For a car as large, capable, and luxurious as it is, the Model S’ efficiency is impressive. Range is up to 412 miles from its 99.3-kWh battery in the Long Range edition, which is significantly more than cars like the Audi E-Tron GT and Porsche Taycan, which have similarly-sized batteries.

Performance is impressive, and Tesla’s in-car technology has become pretty rock-solid after 10 years of improvements. For 2022, the interior has been significantly upgraded with better finishes and quality, but you may find it difficult to adjust to the new “yoke” steering system. Pricing starts at just under $100,000 before incentives, with the 1,000-plus-hp Plaid model topping $130,000.

Red Tesla Model Y side view on the road

Tesla Model Y — 122 MPGe

The “SUV” version of the successful Model 3, Tesla’s Model Y is more of a tall hatchback, a Model 3 whose roof has been stretched up to create more interior space. Still, it’s clearly been carefully refined for aerodynamics and overall efficiency, with the Long Range version making excellent use of its 80.5-kWh battery pack to deliver up to 330 miles per charge.

While it doesn’t have the gull-wing doors of the Model X, getting in and out of the spacious cabin is easy, and there’s plenty of cargo space. The interior design is very minimalist, with one central touchscreen housing almost all controls. Pricing starts at just over $60,000 for the Long Range before incentives, with the Performance model costing about $5,000 more.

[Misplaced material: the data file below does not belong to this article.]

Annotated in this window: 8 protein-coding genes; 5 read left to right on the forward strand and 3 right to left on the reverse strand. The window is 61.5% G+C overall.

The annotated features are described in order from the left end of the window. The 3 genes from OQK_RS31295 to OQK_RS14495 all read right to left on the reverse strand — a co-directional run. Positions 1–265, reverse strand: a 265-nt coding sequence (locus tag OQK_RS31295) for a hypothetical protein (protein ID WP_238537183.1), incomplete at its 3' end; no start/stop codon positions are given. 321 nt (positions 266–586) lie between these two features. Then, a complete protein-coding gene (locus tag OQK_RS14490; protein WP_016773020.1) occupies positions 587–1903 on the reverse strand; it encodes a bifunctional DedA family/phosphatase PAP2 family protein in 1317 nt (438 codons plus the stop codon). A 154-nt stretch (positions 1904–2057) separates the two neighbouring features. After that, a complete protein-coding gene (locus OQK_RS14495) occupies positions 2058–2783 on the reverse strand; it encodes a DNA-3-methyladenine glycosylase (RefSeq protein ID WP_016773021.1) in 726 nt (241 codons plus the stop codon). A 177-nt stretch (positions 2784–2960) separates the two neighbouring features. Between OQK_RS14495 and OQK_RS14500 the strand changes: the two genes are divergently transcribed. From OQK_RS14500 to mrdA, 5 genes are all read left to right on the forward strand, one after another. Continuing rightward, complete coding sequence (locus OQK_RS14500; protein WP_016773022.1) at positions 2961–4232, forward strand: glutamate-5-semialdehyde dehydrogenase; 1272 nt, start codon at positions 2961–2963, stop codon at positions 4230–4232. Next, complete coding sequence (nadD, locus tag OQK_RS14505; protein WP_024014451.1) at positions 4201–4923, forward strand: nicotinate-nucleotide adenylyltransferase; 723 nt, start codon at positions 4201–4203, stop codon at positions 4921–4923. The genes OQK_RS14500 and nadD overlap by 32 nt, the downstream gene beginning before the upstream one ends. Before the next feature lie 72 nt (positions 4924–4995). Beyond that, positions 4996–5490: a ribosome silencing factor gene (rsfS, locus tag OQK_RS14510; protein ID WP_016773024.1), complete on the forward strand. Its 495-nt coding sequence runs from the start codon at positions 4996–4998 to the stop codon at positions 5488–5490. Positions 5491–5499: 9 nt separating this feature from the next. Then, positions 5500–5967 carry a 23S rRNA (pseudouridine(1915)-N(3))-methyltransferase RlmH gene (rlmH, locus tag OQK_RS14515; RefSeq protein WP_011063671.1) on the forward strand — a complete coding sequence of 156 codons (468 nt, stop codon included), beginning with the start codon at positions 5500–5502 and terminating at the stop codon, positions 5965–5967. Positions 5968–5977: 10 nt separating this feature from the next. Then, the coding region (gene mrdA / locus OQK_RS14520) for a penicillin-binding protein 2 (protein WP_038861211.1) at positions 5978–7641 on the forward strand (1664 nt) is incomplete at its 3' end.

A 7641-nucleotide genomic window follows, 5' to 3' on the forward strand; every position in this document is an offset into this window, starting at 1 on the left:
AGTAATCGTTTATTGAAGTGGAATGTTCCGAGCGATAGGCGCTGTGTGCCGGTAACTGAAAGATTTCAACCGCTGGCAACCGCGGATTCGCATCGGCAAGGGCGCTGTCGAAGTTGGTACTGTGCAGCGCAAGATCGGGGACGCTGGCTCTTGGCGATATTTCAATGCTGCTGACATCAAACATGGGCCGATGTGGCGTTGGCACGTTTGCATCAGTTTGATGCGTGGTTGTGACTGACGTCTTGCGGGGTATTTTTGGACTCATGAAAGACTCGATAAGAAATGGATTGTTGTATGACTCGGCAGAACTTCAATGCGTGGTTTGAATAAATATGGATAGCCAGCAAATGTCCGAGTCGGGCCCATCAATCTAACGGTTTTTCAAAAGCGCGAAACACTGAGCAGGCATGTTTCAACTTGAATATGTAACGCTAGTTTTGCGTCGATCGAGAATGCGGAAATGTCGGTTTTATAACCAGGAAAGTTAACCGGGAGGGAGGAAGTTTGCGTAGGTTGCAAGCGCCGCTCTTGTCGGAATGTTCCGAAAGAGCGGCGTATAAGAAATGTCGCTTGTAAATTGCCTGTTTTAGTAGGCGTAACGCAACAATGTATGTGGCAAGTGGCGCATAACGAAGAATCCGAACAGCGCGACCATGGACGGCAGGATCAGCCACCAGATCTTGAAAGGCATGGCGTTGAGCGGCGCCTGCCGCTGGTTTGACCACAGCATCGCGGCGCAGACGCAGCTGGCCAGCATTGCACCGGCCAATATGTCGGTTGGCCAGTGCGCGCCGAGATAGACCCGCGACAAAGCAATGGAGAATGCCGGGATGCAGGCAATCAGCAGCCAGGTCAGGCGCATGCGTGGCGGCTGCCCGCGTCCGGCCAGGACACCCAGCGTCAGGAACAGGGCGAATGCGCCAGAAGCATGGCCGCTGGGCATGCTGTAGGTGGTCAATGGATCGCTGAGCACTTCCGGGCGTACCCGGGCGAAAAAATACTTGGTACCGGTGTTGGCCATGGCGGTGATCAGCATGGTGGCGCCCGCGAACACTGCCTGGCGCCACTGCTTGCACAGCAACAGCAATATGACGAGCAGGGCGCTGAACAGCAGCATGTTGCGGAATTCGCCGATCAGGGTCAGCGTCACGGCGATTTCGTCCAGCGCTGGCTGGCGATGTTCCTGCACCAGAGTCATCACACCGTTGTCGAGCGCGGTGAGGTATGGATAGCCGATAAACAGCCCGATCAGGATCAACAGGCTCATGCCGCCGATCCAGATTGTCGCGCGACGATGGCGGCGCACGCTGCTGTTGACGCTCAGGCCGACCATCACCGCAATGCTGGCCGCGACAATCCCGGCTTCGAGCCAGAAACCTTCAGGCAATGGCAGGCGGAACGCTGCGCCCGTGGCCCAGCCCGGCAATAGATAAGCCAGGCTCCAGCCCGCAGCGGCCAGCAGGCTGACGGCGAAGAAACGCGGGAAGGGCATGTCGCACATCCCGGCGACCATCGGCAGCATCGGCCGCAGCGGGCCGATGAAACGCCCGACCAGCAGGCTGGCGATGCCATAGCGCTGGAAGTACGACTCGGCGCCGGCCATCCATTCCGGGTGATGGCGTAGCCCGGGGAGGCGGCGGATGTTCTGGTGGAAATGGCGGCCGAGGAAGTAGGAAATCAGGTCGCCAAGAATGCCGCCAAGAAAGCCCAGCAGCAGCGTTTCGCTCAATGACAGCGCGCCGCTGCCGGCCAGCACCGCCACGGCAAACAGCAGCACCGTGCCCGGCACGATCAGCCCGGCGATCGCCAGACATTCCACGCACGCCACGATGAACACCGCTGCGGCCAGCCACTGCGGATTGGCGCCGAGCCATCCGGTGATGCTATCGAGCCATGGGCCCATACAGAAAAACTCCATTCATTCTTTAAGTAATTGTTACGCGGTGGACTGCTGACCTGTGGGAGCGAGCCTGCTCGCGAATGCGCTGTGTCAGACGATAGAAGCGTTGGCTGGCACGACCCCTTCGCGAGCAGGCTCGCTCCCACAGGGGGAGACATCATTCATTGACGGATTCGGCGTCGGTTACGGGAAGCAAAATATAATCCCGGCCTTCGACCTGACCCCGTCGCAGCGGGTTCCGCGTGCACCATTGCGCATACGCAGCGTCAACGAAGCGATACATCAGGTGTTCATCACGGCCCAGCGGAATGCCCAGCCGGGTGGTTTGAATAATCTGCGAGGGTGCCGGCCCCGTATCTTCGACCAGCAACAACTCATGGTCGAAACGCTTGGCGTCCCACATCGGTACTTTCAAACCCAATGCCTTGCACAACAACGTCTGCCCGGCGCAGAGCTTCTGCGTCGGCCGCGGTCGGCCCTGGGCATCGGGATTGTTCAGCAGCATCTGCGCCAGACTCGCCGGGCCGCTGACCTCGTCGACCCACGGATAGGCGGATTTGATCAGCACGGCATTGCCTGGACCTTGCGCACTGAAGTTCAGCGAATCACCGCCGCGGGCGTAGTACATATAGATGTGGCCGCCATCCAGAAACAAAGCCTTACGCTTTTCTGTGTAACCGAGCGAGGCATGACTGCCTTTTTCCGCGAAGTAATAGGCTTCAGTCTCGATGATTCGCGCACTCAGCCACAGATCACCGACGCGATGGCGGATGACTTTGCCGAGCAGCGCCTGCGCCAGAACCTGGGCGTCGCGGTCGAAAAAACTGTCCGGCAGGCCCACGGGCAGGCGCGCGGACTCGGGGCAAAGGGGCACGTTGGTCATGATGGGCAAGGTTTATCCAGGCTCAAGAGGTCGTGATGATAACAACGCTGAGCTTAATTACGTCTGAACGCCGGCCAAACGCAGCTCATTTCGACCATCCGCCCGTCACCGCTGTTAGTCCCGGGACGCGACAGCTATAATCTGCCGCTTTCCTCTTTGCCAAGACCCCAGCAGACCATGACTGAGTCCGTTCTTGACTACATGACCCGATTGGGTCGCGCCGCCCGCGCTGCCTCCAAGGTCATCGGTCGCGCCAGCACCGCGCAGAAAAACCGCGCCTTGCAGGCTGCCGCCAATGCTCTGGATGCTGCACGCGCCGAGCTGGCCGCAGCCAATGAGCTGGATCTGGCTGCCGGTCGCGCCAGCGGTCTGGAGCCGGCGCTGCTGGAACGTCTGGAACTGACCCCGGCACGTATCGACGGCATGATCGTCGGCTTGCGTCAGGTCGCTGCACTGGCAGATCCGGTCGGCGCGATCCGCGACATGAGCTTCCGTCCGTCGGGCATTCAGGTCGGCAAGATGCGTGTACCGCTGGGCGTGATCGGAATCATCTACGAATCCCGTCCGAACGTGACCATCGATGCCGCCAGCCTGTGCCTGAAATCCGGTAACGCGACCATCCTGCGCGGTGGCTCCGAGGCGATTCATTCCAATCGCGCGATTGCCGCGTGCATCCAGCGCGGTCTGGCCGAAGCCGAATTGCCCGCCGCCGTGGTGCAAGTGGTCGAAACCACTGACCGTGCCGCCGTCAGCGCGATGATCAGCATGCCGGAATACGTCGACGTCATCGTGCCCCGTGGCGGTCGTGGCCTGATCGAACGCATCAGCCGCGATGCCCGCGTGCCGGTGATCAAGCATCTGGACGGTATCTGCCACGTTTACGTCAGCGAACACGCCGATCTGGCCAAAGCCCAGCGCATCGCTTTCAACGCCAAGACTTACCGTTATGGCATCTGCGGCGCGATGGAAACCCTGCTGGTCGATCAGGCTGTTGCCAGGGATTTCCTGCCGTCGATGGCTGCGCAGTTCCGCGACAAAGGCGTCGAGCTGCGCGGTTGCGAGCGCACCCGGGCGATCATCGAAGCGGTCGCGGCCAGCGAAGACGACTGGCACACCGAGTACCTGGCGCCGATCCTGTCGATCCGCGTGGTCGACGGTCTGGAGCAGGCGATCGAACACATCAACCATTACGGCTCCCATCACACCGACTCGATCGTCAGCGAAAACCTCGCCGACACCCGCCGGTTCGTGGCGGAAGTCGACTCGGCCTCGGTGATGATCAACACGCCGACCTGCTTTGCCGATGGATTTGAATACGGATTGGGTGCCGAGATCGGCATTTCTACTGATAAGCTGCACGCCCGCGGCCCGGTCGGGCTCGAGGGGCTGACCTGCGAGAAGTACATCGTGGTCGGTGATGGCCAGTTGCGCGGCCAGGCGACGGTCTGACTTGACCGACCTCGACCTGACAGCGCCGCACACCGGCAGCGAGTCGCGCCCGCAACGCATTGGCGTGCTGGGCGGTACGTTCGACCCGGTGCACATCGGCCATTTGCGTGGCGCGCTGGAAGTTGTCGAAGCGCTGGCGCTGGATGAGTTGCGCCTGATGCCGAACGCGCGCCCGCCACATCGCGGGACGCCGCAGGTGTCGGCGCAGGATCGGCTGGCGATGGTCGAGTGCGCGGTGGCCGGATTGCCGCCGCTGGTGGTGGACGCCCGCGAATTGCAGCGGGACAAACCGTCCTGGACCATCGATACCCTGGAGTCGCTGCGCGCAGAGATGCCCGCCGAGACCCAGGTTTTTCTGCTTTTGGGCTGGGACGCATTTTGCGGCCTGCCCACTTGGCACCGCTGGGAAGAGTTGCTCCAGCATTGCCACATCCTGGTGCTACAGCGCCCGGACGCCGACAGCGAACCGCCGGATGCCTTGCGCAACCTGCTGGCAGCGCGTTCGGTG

Exterior view of Lucid Air by cityscape

Lucid Air — 131 MPGe

The Lucid Air, a large four-door luxury sedan, is the first product from the new brand. It was designed as an EV from the start, with a low-slung body and a swooping “canopy” over the passenger cabin, and huge front and rear trunks.

Inside the giant five-seat cabin, all three trim levels have Lucid’s 34-inch glass cockpit instrument panel and a large touchscreen interface on the console. Alexa voice control is standard, as is the ability to receive updates over the air.

The top-level Grand Touring edition combines over 800 horsepower and all-wheel drive with a 112-kWh battery to deliver 516 miles of range. And when you do finally run out of juice, the Air’s 900-volt electrical architecture enables charging of up to 300 kW, making it one of the fastest-charging vehicles available today.

Tesla Model 3 in red driving on the road

Tesla Model 3 — 132 MPGe

America’s top-selling electric car, the Tesla Model 3 is also the most energy-efficient in this list. For 2022, a new kind of battery pack using lithium-ion-phosphate instead of nickel-cobalt-aluminum means further increased efficiency.

The base trim rear-wheel drive variant has an MSRP of $46,990 and delivers 272 miles of range. The Long Range version stretches its 80.5-kWh battery pack to an impressive 358 miles per charge.

It’s roomy and comfortable inside, though all controls are consolidated on a single touch panel, and the Model 3 is a lot of fun to drive, with sharp steering and impressive handling. With these attributes, and with Tesla’s Supercharger network and its impressive efficiency, it’s no wonder the Model 3 has proven to be such a sales success. It’s also the most efficient EV you can buy right now.

Finding the Right EV for You

There is more to choosing an electric vehicle than its pure efficiency. The GreenCars Buyer's Guide helps you view all of the choices on the market today to make an informed decision that fits your needs and lifestyle.